Dr. Scott M. Baker

Manx Instrument Panel

Manx Instrument Panel

I like to showcase the instrument panels that I’ve built, in particular when they turn out nice. Here is a before and after shot of the instrument panel:

Manx Instrument Panel: Before Manx Instrument Panel: After

The original panel had a bunch of holes drilled in it by the previous owner that were off-size, off-center, not round, in strange places, crooked, and just about everything else that can go wrong with a bunch of holes drilled in fiberglass. This left two options:

  1. Fiberglass over the old holes, sand it down, and start the panel over. The drawback with this is that the fiberglass is textured, and it would be hard to match the texture.
  2. or… Replace the panel with a new aluminum panel. There are several benefits to this: 1) aluminum looks cool and 2) the panel can be removed as a whole and wired outside the car,

The first step was to make a paper template of the shape of the old panel. Below is a picture of the template, with some pen markings showing where I intended to put the new gauges:

The next step was to trace the template onto the aluminum and cut out the shape with a hacksaw. I used some 5″ x 1/4″ aluminum flat stock. After cutting with a hacksaw, it took some fine-tuning with a file and sandpaper. I didn’t take pictures of the process of marking it or cutting it, but here is a picture of the final cut product:

The next step is to drill pilot holes where all of the gauges will go. I again taped the template to the aluminum. This time, I used a center punch to punch a little spot in the center of each gauge. After punching, I run a 1/8″ drillbit at each of the punch marks. Finally, I used a marker to mark what each hole was for (after all, you don’t want to forget and holesaw something to the wrong size). Here is the pilot-drilled instrument panel.

Okay. Now we’ve got pilot holes drilled for each of the gauge and switch locations. Now it’s time to get out the hole saw. A 2″ hole saw will take care of all the smaller gauges. The actual dimension is 2 1/16″, but 2″ plus a little bit of filing will make it work. The speedometer hole was a little more work. I measured the size of the speedometer to 4 1/4″. At the local hardware store, a 4 1/4″ hole saw was about $20 bucks, and the cheap guy that I am, I decided to use a 4″ holesaw from my $2.50 harbour freight “big holesaw” set. It did the job, but took about and hours worth of filing to get the hole up to the final dimension.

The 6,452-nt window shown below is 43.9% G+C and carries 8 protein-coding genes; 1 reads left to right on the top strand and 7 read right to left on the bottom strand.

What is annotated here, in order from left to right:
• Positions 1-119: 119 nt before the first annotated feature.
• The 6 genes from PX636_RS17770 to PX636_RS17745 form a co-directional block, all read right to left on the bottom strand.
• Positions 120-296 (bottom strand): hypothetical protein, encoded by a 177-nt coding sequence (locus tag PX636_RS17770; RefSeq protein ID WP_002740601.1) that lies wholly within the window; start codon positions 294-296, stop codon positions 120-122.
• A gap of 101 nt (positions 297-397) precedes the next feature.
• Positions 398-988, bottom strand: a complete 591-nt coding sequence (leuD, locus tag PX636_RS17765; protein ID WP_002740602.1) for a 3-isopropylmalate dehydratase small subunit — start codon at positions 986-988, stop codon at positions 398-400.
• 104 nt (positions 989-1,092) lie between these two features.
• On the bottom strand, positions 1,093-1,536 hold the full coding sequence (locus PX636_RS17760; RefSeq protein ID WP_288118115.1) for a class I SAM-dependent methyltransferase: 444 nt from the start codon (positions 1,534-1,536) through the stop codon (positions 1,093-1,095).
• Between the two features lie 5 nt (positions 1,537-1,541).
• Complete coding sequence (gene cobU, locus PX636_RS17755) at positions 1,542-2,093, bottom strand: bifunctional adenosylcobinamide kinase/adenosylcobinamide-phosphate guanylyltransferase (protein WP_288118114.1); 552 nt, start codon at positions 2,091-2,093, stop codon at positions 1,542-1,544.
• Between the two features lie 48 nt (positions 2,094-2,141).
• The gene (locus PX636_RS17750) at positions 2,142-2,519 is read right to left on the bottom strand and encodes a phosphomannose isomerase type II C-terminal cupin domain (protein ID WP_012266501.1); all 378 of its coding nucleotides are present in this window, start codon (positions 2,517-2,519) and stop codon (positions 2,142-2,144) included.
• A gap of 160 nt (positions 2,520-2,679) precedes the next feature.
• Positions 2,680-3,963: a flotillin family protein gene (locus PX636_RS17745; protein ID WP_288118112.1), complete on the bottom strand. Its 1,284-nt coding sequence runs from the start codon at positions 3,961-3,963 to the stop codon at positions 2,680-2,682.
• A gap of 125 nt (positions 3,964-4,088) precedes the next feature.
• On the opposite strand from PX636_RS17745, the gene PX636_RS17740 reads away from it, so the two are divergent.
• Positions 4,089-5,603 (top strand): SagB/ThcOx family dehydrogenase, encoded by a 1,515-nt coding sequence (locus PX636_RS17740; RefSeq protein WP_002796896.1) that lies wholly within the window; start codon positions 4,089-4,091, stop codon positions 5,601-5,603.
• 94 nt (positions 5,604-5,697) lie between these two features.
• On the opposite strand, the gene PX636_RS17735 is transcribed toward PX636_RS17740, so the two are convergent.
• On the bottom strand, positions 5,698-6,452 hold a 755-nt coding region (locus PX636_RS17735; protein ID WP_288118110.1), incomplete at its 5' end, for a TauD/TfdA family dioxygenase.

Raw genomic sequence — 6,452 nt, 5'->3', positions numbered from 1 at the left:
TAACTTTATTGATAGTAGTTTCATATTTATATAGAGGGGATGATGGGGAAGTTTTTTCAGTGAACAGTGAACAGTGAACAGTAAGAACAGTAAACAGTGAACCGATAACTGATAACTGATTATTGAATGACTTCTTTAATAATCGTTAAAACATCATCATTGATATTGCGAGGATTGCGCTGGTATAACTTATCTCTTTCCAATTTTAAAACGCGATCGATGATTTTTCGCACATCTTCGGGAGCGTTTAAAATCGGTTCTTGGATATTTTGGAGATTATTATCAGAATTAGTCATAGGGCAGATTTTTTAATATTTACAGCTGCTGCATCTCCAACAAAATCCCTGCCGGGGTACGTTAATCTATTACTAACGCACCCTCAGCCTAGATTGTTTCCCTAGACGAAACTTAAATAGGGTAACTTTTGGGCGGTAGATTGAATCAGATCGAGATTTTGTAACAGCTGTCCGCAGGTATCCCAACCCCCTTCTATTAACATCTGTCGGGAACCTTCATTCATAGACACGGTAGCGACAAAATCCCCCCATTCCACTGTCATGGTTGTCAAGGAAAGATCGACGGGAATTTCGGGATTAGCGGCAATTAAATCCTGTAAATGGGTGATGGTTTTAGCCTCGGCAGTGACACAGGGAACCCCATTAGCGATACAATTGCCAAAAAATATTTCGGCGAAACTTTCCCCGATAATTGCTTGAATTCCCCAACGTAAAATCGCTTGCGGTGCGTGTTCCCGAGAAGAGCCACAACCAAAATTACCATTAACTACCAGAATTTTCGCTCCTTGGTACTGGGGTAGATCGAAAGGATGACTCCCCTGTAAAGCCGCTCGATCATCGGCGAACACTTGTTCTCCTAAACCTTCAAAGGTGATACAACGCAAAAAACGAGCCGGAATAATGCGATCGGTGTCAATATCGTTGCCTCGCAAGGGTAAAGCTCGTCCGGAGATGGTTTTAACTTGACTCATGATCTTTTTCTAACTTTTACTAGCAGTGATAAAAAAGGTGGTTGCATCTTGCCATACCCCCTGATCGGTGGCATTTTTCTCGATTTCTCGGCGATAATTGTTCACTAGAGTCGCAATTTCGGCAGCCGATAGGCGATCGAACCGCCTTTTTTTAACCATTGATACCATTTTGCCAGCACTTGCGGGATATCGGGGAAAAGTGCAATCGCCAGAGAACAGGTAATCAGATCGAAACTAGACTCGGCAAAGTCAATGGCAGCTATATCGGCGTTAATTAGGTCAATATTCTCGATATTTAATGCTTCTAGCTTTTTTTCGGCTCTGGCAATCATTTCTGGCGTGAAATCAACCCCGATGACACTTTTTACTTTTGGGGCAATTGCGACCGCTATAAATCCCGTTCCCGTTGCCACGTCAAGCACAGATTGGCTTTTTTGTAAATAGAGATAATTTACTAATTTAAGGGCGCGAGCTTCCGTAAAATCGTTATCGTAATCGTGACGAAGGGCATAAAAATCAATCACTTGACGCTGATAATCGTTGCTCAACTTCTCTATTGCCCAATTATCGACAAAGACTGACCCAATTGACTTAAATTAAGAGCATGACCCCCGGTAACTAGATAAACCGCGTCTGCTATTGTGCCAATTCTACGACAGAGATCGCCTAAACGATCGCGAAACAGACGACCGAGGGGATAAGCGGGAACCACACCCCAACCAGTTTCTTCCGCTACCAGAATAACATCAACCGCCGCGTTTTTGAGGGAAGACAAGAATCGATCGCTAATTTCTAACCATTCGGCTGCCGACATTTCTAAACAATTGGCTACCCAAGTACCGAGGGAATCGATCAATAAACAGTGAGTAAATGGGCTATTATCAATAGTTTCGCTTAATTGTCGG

The smaller holes for the switches and lights are most easily drilled with a step drill. A step drill is a drill bit that starts out at a small size, and “steps” to bigger sizes. Ask for one at the hardware store and they’ll know eactly what you want. Step drills make drilling the smaller holes to exactly the right size very simple.

Unforuntately, this was the point at which I stopped taking pictures. So…. It’s time for the final product:

The gauges (from left to right) are air/fuel ratio, tach, speedo, turbo boost, and oil pressure. The pushbutton is for start and the toggles are ignition and lights. There’s one blank spot for an additional toggle. The warning lights are alt, turbo-oil, and engine-oil. The little toggle below the oil pressure gauge switches it between engine oil and turbo oil.

The reason for the “turbo oil” light and switch is because I have a restrictor in the oil line to the turbo charger that restricts oil pressure down to about 5-20 psi depending on engine pressure. The extra light is some insurance that the restrictor doesn’t get plugged.

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